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Learn about 17 of the most dangerous, widely used organophosphate pesticides in the U.S.

Acephate

a-suh-fayt

High residues found on basil, cilantro, and other crops. Registered as a U.S. pesticide in 1955. Reregistered in 2006. Currently under registration review.

Overview

Acephate is used in 25 states.

Map of where the organophosphate pesticide acephate is used in the 48 contiguous United States.

Acephate is used in Alabama, Arizona, Arkansas, California, Florida, Georgia, Illinois, Indiana, Kansas, Kentucky, Louisiana, Maryland, Mississippi, Missouri, Nevada, New Mexico, North Carolina, Ohio, Oklahoma, Pennsylvania, South Carolina, Tennessee, Texas, Virginia, and West Virginia.

Data is not available for Alaska, D.C., Hawaiʻi, and U.S. Territories. Data represents the most recent year available from USGS. Details.

See detailed maps of acephate usage by state and county.

Human Health Effects

Even at low levels of exposure, acephate can lead to serious negative health effects.

Cancer

Neurodevelopmental Harm

High Risk Exposure Routes

People are exposed to acephate through food and drinking water, even if they don’t live near areas where pesticides are sprayed. Details.

Food and/or Drinking Water

Occupational Field WorkersPeople performing post-application activities in previously treated fields, but do not directly apply pesticides themselves. Details.

Occupational HandlersPeople involved in pesticide application process. Details.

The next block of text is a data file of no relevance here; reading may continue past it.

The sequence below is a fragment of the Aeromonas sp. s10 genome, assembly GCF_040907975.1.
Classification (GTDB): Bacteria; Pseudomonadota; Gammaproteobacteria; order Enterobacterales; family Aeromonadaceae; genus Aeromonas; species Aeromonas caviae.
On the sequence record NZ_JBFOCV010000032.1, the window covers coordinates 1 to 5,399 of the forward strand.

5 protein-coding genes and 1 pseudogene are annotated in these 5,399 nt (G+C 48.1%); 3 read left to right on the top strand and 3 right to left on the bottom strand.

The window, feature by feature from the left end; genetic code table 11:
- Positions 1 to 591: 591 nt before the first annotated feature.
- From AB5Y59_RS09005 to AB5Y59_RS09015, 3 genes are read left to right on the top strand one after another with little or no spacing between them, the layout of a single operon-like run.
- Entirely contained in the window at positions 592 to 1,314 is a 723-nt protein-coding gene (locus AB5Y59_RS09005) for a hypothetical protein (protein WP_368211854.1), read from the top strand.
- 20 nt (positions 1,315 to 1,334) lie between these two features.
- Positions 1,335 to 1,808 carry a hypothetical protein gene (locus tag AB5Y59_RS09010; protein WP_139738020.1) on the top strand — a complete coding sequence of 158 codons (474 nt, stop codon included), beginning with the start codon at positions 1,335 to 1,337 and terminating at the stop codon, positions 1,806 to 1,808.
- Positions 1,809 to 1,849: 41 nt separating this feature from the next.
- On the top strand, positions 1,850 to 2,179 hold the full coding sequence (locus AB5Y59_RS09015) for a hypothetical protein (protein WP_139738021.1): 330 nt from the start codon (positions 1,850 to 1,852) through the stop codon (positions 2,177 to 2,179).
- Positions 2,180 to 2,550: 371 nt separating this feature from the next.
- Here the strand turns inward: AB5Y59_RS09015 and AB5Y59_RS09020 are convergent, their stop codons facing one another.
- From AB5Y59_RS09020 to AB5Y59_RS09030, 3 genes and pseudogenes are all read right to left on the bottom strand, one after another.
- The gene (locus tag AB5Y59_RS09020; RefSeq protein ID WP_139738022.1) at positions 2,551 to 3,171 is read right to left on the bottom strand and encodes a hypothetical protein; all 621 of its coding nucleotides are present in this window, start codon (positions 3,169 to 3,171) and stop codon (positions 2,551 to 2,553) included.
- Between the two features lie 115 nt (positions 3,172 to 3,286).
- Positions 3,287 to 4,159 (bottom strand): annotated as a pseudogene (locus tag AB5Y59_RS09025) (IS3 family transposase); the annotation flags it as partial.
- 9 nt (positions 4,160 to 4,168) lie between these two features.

ResidentialExposure through post-application.

Residential BystanderPeople who live near areas where pesticides are applied. Details.

Spray Drift

High Residue Foods

Where residue levels of acephate exceeded allowable limits or were not legally allowed to have residues. Details.

Basil

Cilantro

Mangoes

Mustard Greens

Percentage of Crops

Acephate is applied on food widely grown and consumed in the United States.

Celery (70%)

Lettuce (70%)

Green Beans (60%)

Peppers (50%)

Cauliflower (30%)

Registered Uses

Where EPA allows acephate to be used.

Agricultural Crops: cotton, fruit and vegetables, orchards and grapes, soybeans, other crops

Christmas Tree Plantations

Cotton and Peanut Seed Treatment

Golf Courses

Indoor Use in Industrial/Commercial Buildings

Ornamental Lawns/Turf

Ornamental Plants

Outdoor Use on Building Foundations/Perimeters

Residential Lawns/Ornamentals

Sod Farms

Additional Information

Estimated Use of Acephate on Crops

Most recent agricultural crop usage data as provided by the U.S. Geographical Survey’s Pesticide National Synthesis Project. Does not reflect universal usage of acephate. (How do EPest-low and EPest-high differ?)

EPest-low

EPest-low: Estimated use in millions of pounds of acephate by year and crop.
USGS

EPest-high

EPest-high: Estimated use in millions of pounds of acephate by year and crop.
USGS

U.S. Tolerances Categories & Commodities for Acephate

The U.S. EPA sets maximum residue limits — known as “tolerances” — on the amount of acephate that may remain in and on foods. The tolerance is the residue level that triggers enforcement actions.

Tolerances have been set for acephate for: Agricultural Commodities and Milk Eggs Meat and/or Poultry. Maximum residue limits have been set for acephate by the U.S. EPA for the following commodities:

Beans
Brussel Sprouts
Cattle
Cauliflower
Celery
Cotton
Cranberry
Eggs
Goat
Hog
Horse
Lettuce
Milk
Peanut
Pepper
Peppermint
Poultry
Sheep
Soybean
Spearmint

U.S. EPA Human Health Risk Assessments for Acephate

Human Health Risk Assessments are conducted by the U.S. EPA to estimate the nature and probability of harmful health effects in people who may be exposed to pesticide. They are used to make informed decisions about approving new pesticides and new uses of registered pesticides, and during our regular review of existing pesticides. Read the assessment for acephate.

Learn about 17 of the most dangerous, widely used organophosphate pesticides in the U.S.